OR WAIT 15 SECS
The Food and Drug Administration (FDA) today took one of the most significant steps in decades to prevent foodborne illness by finalizing the first two of seven major rules under the bipartisan FDA Food Safety Modernization Act (FSMA). Today’s action is the first step in putting greater emphasis on the prevention of foodborne illness, holding imported food to the same food safety standard as domestically produced food, and developing a nationally integrated food safety system in partnership with state and local authorities.
An estimated 48 million people (1 in 6 Americans) get sick each year from foodborne diseases, according to recent data from the U.S. Centers for Disease Control and Prevention. Approximately 128,000 are hospitalized, and 3,000 die each year. Over the past few years, high-profile outbreaks related to various foods, from spinach to peanut products, have underscored the need to make continuous improvements in food safety.
“Today’s announcement sets us on the path to a modern food safety system that will prevent illnesses and continue to build confidence in the safety of the food served to our families every day,” says Dr. Stephen Ostroff, acting FDA commissioner.
The two rules finalized today, the preventive controls rules, focus on implementing modern food manufacturing processes for both human and animal foods. Today’s announcement will ensure that food companies are taking action and working with the FDA to prevent hazards to customers on the front end, rather than waiting to act until an outbreak has occurred.
The preventive controls rules require human and animal food facilities to develop and implement written food safety plans that indicate the possible problems that could affect the safety of their products and outline steps the facility would take to prevent or significantly minimize the likelihood of those problems occurring. This means that food companies will be accountable for monitoring their facilities and identifying any potential hazards in their products and prevent those hazards. Under these rules, the FDA will be able to assess these systems and their outcomes to prevent problems, will better be able to respond when food safety problems occur, and better protect the safety of manufactured food.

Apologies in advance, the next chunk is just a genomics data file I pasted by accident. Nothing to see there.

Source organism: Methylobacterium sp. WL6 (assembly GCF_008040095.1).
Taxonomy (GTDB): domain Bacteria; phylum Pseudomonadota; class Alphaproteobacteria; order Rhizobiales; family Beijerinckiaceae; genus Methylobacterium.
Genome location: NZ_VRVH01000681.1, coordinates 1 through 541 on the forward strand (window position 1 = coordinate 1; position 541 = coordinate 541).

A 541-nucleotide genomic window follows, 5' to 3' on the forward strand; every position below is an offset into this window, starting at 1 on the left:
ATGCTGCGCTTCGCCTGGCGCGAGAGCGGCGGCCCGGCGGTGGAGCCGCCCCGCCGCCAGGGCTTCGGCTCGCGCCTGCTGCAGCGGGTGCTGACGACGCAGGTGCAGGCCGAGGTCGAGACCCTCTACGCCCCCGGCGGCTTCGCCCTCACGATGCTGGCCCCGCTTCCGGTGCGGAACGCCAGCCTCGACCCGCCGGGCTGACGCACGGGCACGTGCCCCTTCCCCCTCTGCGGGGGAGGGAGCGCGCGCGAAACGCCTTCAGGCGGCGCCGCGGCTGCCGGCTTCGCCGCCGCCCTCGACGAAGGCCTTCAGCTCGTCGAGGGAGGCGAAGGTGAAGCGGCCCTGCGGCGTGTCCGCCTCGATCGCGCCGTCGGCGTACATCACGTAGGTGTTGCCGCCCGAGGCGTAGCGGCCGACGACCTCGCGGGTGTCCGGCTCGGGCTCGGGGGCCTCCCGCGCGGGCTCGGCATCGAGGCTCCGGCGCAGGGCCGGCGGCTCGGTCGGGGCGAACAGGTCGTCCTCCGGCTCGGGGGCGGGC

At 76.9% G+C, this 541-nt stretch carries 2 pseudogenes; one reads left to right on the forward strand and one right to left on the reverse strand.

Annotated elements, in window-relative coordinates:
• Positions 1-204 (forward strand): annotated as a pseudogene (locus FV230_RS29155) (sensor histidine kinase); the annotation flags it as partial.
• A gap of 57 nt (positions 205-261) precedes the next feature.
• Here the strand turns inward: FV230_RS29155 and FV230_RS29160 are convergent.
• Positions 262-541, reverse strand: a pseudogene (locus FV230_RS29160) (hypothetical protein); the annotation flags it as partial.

The preventive controls final rules announced today are the result of an extensive outreach effort, and incorporate thousands of public comments, including valuable input from farmers, consumers, the food industry and academic experts, to create a flexible and targeted approach to ensuring food safety.
“We’ve been working with states, food companies, farmers and consumers to create smart, practical and meaningful rules,” says Michael R. Taylor, deputy commissioner for foods and veterinary medicine, FDA. “And we have made a firm commitment to provide guidance, technical assistance and training to advance a food safety culture that puts prevention first.”
Once the seven FSMA rules are finalized in 2016, they will work together to systematically strengthen the food safety system and better protect public health.